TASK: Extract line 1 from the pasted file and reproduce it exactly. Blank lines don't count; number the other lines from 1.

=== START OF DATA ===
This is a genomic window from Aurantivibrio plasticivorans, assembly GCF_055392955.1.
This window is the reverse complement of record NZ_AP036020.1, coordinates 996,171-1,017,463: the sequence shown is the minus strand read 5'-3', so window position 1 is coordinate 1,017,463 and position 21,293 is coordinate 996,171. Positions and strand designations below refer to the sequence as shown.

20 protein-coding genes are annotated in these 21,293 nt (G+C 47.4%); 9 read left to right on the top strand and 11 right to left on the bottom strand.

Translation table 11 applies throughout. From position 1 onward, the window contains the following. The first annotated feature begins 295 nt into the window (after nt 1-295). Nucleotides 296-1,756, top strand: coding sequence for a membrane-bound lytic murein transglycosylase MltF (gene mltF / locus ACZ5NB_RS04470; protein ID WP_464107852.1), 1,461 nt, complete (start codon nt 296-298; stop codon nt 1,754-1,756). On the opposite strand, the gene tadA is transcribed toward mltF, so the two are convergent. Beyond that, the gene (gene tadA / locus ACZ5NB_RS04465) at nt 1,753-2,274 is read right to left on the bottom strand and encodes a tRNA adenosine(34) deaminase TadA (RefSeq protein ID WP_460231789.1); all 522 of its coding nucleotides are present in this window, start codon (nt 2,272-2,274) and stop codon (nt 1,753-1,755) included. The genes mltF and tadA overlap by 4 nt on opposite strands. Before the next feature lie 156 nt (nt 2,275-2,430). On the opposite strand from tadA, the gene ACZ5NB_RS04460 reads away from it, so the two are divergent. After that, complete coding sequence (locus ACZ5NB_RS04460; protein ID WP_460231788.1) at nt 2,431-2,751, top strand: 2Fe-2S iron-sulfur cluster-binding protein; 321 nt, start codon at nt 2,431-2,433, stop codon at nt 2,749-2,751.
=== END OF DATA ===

This is a genomic window from Aurantivibrio plasticivorans, assembly GCF_055392955.1.